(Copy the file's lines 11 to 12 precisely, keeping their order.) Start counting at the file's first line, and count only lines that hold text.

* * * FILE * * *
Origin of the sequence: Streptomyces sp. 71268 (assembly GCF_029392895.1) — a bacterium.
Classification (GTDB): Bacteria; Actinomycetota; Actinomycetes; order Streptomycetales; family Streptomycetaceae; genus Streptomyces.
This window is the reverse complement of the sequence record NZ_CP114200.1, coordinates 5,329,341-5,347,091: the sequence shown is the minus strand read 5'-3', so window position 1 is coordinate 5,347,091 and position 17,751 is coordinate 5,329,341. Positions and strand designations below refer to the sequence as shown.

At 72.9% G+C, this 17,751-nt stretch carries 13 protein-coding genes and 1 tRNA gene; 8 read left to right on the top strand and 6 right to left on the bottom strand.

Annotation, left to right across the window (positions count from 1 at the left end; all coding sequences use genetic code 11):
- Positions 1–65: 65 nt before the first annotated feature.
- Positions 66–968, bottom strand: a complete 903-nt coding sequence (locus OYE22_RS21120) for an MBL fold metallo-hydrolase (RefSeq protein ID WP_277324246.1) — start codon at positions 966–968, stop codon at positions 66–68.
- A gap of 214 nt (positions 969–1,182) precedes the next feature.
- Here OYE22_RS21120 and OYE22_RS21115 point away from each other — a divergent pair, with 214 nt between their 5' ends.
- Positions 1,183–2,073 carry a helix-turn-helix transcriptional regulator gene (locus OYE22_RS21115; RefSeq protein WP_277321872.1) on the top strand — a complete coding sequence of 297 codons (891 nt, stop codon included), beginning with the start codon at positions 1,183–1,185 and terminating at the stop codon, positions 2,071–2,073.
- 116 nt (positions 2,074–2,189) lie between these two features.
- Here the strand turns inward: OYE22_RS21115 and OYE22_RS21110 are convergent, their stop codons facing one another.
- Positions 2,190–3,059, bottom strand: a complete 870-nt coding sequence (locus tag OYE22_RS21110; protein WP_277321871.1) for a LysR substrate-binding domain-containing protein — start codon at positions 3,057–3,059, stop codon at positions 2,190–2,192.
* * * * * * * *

- 116 nt (positions 2,074–2,189) lie between these two features.
- Here the strand turns inward: OYE22_RS21115 and OYE22_RS21110 are convergent, their stop codons facing one another.